Canada: The land that the restaurant awards list forgot

Food miles

The judges of this year's San Pellegrino World's 50 Best Restaurants steered clear of the world's second-largest country: not one Canadian establishment even made the top 100. The absence is partly explained by the strange lumping together of Canada with the great restaurant city of Chicago and the rest of America's Midwest for the purposes of judging.

Yet Canada has cutting-edge chefs working with superb indigenous ingredients such as spot prawns and sablefish (black cod) from the Pacific waters, excellent beef from Alberta and the delicate summer flavours of the Maritimes. These ingredients are complemented by world-class wines from British Columbia's Okanagan Valley and the Niagara area of Ontario.

With such gastronomic promise, it is no surprise that Canada has hundreds of restaurants worthy of praise.

* David Hawksworth has long been one of Vancouver's culinary stars, but can now claim to be its brightest with the opening of Hawksworth, Vancouver (001 604 673 7000; hawksworthrestaurant.com). The modern urban glamour of the interior is matched by beautifully presented dishes such as roasted Canadian striploin smoked oxtail, potato rissole and chioggia beetroot.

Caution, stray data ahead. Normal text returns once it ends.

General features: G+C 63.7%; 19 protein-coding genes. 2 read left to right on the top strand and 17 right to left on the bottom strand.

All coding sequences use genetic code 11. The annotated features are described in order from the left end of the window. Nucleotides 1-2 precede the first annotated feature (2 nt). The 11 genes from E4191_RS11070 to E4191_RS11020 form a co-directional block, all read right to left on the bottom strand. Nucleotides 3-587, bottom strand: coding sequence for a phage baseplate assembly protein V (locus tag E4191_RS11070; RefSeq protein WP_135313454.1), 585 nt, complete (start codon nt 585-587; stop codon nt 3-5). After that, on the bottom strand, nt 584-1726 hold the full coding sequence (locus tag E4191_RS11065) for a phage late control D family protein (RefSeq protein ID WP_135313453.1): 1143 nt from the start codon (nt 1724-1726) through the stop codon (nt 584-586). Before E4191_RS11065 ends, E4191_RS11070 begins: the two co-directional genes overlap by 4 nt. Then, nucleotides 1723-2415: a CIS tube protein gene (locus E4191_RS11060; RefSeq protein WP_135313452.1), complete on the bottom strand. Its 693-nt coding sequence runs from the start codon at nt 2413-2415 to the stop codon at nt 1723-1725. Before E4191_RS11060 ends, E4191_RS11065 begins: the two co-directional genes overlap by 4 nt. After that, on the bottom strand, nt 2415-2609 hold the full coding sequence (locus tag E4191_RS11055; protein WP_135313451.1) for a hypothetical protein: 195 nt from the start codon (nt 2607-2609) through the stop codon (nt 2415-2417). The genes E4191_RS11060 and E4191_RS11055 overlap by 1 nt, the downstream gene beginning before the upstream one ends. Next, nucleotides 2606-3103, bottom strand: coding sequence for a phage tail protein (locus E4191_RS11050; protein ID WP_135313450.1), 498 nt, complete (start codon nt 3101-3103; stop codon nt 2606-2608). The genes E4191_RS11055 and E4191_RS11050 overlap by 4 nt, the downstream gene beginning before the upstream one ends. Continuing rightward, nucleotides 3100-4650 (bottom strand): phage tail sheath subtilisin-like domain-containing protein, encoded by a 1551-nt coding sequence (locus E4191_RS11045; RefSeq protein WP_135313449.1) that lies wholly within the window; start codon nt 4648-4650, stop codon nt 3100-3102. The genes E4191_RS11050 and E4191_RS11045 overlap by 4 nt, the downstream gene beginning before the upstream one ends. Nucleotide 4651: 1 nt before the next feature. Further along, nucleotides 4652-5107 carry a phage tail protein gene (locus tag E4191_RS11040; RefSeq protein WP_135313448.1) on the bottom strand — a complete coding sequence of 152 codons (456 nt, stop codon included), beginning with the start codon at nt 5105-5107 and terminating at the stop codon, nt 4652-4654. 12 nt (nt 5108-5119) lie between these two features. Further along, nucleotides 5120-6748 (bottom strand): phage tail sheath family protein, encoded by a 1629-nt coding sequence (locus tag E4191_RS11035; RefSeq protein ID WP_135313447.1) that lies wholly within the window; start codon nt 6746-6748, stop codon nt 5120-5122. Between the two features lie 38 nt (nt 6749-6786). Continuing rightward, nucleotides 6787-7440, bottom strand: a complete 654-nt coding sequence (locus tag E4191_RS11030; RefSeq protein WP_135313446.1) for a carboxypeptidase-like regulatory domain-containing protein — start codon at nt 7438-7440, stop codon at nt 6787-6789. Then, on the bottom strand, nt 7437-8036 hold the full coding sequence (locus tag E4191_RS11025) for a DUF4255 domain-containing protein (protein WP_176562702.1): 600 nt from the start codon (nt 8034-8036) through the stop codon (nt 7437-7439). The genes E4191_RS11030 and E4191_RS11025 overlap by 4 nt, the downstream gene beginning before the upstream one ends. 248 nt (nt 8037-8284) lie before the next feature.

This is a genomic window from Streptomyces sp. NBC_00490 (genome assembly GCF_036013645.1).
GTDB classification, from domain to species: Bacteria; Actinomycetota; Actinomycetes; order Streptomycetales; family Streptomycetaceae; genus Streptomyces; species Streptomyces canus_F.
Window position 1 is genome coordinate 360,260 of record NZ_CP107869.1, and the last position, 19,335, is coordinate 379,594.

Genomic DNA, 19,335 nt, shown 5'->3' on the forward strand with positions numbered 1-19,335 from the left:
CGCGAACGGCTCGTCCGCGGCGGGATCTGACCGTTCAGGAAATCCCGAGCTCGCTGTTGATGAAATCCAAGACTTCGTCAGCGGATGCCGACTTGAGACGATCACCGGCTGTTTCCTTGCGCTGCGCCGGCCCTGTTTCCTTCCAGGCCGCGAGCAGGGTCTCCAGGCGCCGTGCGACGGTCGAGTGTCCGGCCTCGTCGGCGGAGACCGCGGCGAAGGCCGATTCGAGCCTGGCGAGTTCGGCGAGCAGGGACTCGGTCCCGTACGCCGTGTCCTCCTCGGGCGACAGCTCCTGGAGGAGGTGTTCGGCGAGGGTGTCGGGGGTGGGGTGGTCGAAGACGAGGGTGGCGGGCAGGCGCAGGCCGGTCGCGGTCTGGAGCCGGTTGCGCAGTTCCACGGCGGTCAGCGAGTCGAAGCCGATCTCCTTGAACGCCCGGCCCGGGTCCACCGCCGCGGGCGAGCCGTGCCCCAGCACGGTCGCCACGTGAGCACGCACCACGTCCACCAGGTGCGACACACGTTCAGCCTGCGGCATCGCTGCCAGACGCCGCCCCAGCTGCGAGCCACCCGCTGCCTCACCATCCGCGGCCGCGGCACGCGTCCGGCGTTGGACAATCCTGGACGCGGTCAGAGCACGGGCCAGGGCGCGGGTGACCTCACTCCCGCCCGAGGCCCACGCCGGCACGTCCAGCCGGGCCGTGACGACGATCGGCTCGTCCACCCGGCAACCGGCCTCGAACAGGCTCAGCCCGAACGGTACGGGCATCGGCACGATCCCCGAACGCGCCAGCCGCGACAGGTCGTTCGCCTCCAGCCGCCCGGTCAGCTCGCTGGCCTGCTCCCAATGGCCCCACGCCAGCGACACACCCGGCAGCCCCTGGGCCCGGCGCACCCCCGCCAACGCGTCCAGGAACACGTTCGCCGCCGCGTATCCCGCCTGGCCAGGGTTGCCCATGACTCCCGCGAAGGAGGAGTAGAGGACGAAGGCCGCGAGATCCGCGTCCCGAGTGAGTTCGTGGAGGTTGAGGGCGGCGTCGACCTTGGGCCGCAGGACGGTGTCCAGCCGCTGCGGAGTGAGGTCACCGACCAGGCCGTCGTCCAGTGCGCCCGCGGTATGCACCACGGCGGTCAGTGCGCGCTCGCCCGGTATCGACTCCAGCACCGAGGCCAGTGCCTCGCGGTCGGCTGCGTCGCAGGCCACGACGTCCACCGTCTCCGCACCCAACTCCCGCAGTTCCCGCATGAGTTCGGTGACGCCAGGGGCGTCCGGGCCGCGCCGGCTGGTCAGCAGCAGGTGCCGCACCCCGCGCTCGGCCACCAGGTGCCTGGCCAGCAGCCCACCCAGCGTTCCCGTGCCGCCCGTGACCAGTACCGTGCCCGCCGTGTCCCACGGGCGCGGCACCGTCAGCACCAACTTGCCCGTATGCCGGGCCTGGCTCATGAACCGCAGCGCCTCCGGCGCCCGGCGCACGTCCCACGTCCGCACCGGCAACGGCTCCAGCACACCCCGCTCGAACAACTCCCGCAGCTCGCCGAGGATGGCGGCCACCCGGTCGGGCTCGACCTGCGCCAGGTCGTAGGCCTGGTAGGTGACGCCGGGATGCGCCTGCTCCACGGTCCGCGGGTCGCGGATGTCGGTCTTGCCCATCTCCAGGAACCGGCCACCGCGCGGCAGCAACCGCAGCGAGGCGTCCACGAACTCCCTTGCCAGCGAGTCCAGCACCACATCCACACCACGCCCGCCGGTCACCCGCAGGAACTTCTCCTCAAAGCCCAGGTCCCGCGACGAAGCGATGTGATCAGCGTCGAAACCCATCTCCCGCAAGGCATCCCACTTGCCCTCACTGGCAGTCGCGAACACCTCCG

* West-coast produce gets a makeover at L'Abattoir, in Vancouver's meat-packing district (001 604 568 1701; labattoir.ca). Fat Duck-trained Lee Cooper serves Albacore tuna crudo with pork jowl and fava beans, and Dungeness crab and chickpea toast with light garlic custard and carrot pickles. A notably original drinks list is headed up by the Slaughterhouse cocktail (cognac, Elixer Vegital, orange oils and green chartreuse mist).

* The Black Hoof in Toronto (001 416 551 8854; theblackhoof.com) may boast the world's most extreme gastropub menu. Brandon Olsen delivers a menu of meat and offal with a starter of blood custard that might be followed by beef tendon and grits or foie gras with Nutella. Daring drinks include "tea and sympathy", with Earl Grey-infused gin, sherry, honey, lemon and jasmine bitter.

* Modernism is on the menu at Les 400 Coups, Montreal (001 514 985 0400; les400coups.ca). Taking his cue from the likes of Eleven Madison Park in New York, chef Marc-André Jetté serves beef tartare with mustard ice cream, anchovy and croutons and wild spot prawns with cauliflower, sea asparagus, sorrel, squid ink and yogurt.

* Take a leap of faith at Atelier, Ottawa (001 613 321 3537; atelierrestaurant.ca) where the first time you get to see a menu is after you've had 12 courses of chef Marc Lepin's creations. Playfully titled dishes include "Modernist high tea" – salmon with lapsang souchong foam and Earl Grey jelly dabs.

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